At the start of the academic year this month, 12th-year students of history and politics at tens of thousands of schools across India returned to a syllabus and textbooks that had been significantly altered. Tweaks are good when they reflect new thinking in a discipline or correct blind spots.
Those overseen by the National Council of Educational Research and Training do not do that. Rather, they reflect the strident vision of nativism, known as Hindutva, adhered to by the ruling Bharatiya Janata Party (bjp) and its leader, Narendra Modi. Disdaining the actual record, it imagines India as a purely Hindu land.
Consider the abuses of history that flow from this fever dream. It is impossible to understand the Indian story without appreciating the immense role of the Mughal emperors. Invaders from Central Asia, these Muslim dynasts ruled much of India—often illustriously, sometimes with bigotry—from the 16th to the 18th centuries.
India’s built heritage is thick with Mughal work—think of the Taj Mahal and, perhaps sweetest of all, Humayun’s tomb in Delhi. The Mughal administrations employed Hindus in eminent positions. That one-seventh of India’s population of 1.4bn is Muslim today is a Mughal legacy. Yet in Mr Modi’s new textbooks, chapters on the Mughals have been shortened or scrapped.
Key excisions uncovered by the Indian Express newspaper have also been made to the history attending modern India’s birth pangs, among them the assassination of Mohandas Gandhi. Textbooks used to teach that “Gandhi’s steadfast pursuit of Hindu-Muslim unity provoked Hindu extremists so much that they made several attempts to assassinate [him].” It has been cut. So has a description of Gandhi’s assassin, Nathuram Godse, as belonging to the Brahmin caste (an important bjp constituency).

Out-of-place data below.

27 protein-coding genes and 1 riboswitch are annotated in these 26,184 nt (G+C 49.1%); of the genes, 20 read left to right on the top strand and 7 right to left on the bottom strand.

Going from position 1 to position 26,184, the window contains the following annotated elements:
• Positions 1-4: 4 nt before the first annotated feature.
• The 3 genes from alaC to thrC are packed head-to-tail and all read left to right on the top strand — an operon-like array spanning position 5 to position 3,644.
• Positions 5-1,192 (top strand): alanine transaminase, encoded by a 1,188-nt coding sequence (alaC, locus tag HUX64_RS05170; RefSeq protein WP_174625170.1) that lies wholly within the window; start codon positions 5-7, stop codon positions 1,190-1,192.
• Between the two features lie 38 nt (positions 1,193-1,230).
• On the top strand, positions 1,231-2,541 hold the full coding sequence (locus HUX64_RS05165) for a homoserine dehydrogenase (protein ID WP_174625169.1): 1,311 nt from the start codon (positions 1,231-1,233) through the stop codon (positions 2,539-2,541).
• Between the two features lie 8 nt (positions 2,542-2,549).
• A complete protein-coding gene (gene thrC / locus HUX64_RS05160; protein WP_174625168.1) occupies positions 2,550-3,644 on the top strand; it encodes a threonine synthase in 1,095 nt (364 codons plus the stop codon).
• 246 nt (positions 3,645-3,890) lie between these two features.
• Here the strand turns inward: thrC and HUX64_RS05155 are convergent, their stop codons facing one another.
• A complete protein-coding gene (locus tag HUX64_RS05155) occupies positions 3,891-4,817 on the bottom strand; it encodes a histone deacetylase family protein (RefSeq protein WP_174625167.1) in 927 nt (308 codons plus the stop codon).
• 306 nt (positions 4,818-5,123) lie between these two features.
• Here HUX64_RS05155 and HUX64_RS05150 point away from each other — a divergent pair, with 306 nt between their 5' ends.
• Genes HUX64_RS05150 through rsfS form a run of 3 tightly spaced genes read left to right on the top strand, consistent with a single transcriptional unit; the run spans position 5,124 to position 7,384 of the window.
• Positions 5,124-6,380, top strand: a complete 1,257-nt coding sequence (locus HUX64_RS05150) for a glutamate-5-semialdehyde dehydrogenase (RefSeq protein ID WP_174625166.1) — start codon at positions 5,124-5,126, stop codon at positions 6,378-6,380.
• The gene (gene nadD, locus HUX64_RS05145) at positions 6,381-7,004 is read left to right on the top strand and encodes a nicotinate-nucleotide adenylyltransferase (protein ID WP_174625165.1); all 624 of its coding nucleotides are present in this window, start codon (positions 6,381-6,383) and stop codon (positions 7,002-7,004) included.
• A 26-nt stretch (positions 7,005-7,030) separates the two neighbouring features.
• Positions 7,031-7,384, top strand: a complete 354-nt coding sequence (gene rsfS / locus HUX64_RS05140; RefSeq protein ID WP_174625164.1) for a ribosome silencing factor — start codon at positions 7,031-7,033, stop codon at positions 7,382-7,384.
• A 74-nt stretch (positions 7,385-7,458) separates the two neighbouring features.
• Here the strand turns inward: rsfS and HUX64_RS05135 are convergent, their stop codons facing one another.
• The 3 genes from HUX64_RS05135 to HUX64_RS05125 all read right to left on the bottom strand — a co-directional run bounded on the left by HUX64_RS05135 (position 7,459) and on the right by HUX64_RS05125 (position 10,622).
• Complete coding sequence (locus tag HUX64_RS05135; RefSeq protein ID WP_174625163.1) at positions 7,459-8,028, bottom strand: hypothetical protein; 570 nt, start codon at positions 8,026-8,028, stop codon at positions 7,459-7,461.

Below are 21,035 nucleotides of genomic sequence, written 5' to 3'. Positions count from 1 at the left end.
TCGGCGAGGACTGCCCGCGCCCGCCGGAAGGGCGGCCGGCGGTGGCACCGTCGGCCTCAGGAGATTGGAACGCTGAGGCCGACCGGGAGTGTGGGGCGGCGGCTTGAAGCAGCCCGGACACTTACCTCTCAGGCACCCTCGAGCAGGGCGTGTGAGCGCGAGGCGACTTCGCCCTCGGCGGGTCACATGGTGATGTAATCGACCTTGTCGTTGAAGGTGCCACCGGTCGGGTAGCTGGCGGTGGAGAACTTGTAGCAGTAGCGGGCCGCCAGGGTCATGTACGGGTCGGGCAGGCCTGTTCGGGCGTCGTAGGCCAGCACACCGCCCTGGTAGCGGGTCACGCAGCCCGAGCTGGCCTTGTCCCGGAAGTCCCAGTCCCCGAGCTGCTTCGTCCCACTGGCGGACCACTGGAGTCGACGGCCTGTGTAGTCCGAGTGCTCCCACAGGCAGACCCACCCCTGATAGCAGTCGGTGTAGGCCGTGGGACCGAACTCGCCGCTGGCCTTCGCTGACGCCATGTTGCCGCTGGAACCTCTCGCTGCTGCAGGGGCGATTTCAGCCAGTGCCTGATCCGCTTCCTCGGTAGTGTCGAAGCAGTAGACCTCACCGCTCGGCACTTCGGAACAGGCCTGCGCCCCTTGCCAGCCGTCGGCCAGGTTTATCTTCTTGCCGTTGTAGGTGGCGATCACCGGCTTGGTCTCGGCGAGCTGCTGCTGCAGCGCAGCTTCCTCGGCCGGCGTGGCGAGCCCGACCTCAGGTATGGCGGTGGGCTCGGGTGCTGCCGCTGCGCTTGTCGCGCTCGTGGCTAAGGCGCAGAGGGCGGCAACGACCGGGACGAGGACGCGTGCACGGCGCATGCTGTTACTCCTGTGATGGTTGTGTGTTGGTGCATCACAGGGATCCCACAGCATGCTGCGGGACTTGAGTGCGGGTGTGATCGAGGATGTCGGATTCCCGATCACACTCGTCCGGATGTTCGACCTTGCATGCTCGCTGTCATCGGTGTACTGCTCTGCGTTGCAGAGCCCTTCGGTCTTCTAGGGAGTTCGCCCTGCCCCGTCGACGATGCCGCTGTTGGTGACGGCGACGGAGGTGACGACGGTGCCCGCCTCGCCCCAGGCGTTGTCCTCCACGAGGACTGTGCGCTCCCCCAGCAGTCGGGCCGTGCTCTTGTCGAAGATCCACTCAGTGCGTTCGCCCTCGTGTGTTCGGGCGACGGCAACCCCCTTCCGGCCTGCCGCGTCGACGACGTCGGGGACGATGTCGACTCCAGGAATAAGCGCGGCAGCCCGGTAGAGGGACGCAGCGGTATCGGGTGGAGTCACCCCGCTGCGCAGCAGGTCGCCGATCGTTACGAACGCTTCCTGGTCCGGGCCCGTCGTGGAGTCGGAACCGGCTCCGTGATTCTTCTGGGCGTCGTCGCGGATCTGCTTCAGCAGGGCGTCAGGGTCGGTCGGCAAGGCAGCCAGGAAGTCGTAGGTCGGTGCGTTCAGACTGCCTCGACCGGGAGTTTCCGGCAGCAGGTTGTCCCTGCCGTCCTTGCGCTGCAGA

Textbooks no longer say Gandhi “was particularly disliked by those who wanted India to become a country for the Hindus, just as Pakistan was for the Muslims.” Gone is the fact that the Rashtriya Swayamsevak Sangh (rss), Hindutva’s paramilitary wing, was banned after Gandhi’s death.
More recent history also gets a rinse. In 2002 in Gujarat, over 1,000 people died, most of them Muslims, in vicious sectarian violence. Mr Modi was the state’s chief minister at the time—and strikingly silent over the activities of Hindu lynch mobs. Students were previously taught that “Instances, like in Gujarat, alert us to the dangers involved in using religious sentiments for political purposes. This poses a threat to democratic politics.” This has also been stripped from the latest edition.
The education council’s head says the changes are an act of kindness: reducing “content load” for kids who have had a tough time during the pandemic. bjp stalwarts did not get that memo. One, Kapil Mishra, tweeted triumphantly that the Mughal emperors are “not in the history books, they are in the dustbin”.
Mr Modi himself had previously complained of a “concocted” historical narrative—all that guff about immigration from Iran and elsewhere at key moments over the millennia and about India as a place of diverse multitudes.
In 2017 he established a committee—containing no Muslims, Christians or women—to rewrite India’s early history. Its aim, members say, is to prove Hindus are direct descendants of India’s very earliest inhabitants and (for why stop there?) that Hinduism’s ancient scriptures are not myth but fact. One committee member says that Hindus have been around for millions of years—apparently predating the rest of the human species.
This politicised assault on Indian history is a mirror image, notes Mukul Kesavan, a writer, of next-door Pakistan’s attempt to retrofit its past to match an exclusionary present. It may seem as risible as the image, long ridiculed by Indian liberals, of rss officers strutting about in their erstwhile uniform of khaki shorts, like so many overgrown boy scouts. But it is also, like the rss, which took inspiration from early 20th-century European fascist movements, extremely dangerous. Hindutva entails above all, as Mr Kesavan puts it, a “ferocious hatred for the Other”.
Expunging non-Hindus from Indian history and oppressing them in reality are related consequences of that exclusionary creed. It is lamentable that millions of students will not be taught to understand India as the great and inspiring story of diversity, contestation and accommodation that it is. The increased persecution of non-Hindus that Mr Modi’s warped history will invite is more worrying still.